Recent changes to the IRS Whistleblower program are intended to encourage taxpayers to expose tax fraud. The ruling in a recent case, however, revealed the intent of both the IRS and the TAX Court to adhere to existing law. In the matter of Cohen v. Commissioner of Internal Revenue 139 T.C. No. 12 , a CPA alleged that a public corporation routinely held the proceeds from un-cashed stock dividend checks and unredeemed bonds issued by the corporation. Plaintiff further alleged that these unclaimed assets represented unreported income for federal income tax purposes and that the corporation was required to transfer these assets to the state. The CPA asserted that pleadings from a civil proceeding against the corporation corroborated his allegations.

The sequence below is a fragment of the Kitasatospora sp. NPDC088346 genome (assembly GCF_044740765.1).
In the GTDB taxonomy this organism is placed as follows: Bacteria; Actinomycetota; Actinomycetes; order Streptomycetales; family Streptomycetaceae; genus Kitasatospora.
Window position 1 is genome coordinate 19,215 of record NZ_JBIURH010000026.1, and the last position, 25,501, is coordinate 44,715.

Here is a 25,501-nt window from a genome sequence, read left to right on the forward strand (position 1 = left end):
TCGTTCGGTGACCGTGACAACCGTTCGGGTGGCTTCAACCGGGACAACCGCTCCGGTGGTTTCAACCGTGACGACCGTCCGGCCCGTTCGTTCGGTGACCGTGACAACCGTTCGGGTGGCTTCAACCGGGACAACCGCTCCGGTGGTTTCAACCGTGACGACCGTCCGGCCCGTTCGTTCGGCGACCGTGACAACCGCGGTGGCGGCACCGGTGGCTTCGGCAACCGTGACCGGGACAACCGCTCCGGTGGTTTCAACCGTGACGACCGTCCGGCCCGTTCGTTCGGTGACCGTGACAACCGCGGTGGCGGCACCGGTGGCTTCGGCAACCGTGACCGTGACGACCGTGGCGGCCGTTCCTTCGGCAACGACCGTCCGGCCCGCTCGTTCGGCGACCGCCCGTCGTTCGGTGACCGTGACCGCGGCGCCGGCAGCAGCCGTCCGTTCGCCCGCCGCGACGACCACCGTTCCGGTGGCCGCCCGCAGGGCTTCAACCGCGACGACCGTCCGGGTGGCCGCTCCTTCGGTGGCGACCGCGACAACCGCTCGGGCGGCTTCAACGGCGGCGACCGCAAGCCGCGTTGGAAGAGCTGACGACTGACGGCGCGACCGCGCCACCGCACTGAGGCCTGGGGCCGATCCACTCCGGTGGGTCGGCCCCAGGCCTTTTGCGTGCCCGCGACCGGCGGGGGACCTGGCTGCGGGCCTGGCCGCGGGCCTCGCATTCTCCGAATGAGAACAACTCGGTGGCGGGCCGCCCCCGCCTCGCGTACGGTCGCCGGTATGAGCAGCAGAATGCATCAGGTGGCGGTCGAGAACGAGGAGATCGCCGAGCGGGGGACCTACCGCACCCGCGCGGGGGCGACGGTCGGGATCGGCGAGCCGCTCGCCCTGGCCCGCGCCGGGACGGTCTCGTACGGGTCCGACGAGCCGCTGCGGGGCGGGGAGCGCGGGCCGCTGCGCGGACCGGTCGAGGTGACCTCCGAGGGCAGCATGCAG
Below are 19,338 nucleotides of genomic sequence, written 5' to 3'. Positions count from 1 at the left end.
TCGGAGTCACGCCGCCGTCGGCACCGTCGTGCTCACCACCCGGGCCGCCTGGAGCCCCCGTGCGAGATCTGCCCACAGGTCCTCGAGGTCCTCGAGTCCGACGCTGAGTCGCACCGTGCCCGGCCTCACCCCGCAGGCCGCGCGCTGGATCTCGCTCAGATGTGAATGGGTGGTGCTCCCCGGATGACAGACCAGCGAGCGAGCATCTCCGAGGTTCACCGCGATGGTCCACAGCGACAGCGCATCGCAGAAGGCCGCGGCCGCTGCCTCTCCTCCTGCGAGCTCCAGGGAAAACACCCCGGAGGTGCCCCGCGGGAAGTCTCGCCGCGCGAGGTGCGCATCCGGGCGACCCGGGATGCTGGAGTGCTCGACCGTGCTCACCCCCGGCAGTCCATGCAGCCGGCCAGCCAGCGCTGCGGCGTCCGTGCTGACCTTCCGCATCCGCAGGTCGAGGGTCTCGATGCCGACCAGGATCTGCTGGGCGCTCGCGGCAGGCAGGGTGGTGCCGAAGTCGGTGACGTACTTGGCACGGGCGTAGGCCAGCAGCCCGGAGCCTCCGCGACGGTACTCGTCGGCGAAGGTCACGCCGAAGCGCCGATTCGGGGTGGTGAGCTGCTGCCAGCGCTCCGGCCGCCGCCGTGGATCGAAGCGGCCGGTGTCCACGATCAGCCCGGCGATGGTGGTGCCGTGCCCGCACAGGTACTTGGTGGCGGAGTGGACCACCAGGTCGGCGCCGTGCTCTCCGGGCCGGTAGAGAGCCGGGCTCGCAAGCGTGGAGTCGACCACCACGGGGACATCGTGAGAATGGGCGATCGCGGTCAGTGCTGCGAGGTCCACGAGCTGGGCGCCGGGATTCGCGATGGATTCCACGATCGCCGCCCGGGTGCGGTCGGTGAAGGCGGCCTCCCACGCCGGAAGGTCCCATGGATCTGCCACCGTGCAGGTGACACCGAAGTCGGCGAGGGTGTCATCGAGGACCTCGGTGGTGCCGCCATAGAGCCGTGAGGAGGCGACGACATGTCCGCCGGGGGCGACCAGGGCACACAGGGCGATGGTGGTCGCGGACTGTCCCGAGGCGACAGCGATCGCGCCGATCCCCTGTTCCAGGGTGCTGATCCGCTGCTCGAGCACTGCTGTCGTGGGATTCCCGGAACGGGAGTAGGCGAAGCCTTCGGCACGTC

The IRS Whistleblower Office decided that since the CPA’s claims were based on publicly available information and no proceeds were collected, plaintiff was not entitled to an award. The Tax Court confirmed the IRS’ decision. In its opinion, the Tax Court stated that “… Congress has charged the Commissioner with resolving these claims and has not provided any remedies until after an administrative or judicial action and the collection of proceeds.